Reflux disease linked to constipation
Laxative use is common among patients with gastroesophageal reflux disease (GERD), according to a study. This suggests an association between constipation and GERD.
The retrospective observational study included 118 patients (mean age, 69.7 years; 50 men) with reflux esophagitis (RE; n=83) and nonerosive reflux disease (NERD; n=35) who received maintenance acid-suppressive therapy for more than 1 year, as well as 61 patients (mean age, 69.4 years; 28 men) who received regular acid-suppressive therapy for reasons other than GERD.
GERD patients used laxative with significantly greater frequency than those without GERD (38.1 percent vs 21.3 percent; p=0.0283). Nevertheless, there were no between-group differences observed in dose frequency, with 38 and seven patients in the GERD group on daily and pre re nata (PRN) dosages, respectively, as opposed to 12 and 1 patients in the non-GERD group.
Finally, the type of laxative was similar in the two groups: 31 and 10 patients on osmotics, eight and one patients on stimulants, one and zero patient on Kampo, two and zero patients on newly categorized laxatives, and three and two patients on combination therapy, respectively.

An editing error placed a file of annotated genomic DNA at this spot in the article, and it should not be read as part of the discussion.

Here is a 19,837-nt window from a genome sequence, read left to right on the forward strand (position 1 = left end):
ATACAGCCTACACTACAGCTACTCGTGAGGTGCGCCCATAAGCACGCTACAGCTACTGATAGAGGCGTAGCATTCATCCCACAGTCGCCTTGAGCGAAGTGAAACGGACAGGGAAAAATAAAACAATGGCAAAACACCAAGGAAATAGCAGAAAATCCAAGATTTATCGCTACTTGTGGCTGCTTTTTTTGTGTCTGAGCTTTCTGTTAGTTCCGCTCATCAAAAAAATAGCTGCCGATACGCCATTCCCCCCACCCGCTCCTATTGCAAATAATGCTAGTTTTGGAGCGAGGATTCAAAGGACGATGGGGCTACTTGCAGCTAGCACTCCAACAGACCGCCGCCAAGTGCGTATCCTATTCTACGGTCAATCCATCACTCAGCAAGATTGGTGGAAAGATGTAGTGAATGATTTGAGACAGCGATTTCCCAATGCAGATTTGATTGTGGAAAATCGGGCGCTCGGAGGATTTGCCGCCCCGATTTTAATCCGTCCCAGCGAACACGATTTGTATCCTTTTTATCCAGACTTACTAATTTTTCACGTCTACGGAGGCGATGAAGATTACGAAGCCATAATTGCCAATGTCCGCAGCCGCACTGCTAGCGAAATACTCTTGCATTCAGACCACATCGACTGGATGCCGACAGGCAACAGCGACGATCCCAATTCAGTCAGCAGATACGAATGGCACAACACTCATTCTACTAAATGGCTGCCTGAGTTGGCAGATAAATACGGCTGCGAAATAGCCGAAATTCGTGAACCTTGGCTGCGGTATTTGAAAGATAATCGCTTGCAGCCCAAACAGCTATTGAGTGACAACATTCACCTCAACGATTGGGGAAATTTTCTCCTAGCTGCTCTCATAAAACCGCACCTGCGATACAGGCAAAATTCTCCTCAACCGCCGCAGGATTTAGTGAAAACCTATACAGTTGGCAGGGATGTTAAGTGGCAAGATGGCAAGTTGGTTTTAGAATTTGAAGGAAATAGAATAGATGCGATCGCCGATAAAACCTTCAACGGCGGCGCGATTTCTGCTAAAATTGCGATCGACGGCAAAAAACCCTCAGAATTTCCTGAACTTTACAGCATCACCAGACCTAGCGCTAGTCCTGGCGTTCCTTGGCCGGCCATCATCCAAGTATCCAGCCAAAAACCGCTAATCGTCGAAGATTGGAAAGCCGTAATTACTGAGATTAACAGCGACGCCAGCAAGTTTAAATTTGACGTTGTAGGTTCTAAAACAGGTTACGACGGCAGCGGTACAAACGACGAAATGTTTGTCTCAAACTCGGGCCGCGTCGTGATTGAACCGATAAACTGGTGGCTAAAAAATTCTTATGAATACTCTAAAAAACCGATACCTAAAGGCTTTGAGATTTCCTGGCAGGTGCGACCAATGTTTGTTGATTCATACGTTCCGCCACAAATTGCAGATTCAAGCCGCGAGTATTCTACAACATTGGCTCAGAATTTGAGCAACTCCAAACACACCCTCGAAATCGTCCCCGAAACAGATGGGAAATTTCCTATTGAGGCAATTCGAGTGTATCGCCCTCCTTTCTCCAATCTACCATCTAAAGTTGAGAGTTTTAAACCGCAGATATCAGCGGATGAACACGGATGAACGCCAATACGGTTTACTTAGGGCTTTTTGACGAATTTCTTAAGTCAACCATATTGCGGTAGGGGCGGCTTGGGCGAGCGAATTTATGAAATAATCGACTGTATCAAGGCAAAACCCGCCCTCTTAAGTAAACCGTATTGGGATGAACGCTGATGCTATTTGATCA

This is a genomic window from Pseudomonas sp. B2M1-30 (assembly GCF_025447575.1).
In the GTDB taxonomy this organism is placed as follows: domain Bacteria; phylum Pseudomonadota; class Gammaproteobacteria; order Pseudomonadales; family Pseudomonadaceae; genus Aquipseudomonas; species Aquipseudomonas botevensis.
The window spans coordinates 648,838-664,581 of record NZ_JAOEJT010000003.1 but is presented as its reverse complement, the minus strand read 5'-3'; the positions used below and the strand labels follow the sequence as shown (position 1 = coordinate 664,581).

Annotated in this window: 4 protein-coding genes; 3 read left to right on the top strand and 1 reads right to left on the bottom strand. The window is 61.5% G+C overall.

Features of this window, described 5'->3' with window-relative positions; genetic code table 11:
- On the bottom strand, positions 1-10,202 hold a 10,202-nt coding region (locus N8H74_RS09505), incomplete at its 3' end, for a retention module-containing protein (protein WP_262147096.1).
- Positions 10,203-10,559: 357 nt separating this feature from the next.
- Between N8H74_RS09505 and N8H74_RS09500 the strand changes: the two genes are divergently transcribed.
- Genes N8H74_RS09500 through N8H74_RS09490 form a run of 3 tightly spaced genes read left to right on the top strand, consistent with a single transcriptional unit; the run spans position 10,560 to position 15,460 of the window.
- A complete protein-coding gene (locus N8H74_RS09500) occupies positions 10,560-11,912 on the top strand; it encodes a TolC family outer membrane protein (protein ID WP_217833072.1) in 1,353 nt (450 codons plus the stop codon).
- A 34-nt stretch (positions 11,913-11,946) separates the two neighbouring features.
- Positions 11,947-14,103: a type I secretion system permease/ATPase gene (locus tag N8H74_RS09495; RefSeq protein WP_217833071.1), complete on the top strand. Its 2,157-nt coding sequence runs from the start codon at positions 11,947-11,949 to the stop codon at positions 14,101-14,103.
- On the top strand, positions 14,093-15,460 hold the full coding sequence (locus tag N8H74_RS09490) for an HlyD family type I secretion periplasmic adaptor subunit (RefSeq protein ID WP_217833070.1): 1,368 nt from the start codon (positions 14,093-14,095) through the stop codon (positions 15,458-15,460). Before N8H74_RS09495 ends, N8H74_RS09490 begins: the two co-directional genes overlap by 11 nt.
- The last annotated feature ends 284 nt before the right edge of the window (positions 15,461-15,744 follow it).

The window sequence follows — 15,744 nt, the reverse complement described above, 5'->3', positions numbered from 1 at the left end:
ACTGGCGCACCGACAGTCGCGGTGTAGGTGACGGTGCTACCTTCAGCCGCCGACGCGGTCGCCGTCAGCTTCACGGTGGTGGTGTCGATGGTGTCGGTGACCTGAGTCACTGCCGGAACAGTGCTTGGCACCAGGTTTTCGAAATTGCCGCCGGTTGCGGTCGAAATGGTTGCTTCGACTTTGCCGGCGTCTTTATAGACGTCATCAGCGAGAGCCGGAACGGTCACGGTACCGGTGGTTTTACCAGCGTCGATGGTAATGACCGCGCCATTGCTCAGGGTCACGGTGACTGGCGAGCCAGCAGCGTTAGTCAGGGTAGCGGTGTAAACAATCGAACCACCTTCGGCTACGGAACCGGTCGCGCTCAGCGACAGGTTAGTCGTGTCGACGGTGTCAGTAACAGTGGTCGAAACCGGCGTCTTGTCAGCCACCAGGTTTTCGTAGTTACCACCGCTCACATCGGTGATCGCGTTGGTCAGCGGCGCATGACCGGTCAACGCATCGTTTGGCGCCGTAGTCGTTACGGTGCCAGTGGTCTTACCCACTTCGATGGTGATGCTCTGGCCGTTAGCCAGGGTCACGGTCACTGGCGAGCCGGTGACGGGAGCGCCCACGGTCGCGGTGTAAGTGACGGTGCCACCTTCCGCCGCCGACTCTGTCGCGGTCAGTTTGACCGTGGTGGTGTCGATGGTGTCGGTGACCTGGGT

Demographic factors associated with the onset of reflux, including body mass index (BMI), age, and sex, were comparable between the GERD and non-GERD groups.
While unclear, the mechanism underlying the relationship between GERD and constipation may involve gastric pressure. In slow transit constipation, specifically, stools are formed in proximal colon throughout the entire colon. As the stomach is displaced by the colon, intragastric pressure may increase. Furthermore, excessive strain and evacuation difficulty due to hard stools during a bowel movement may also contribute to gastric pressure.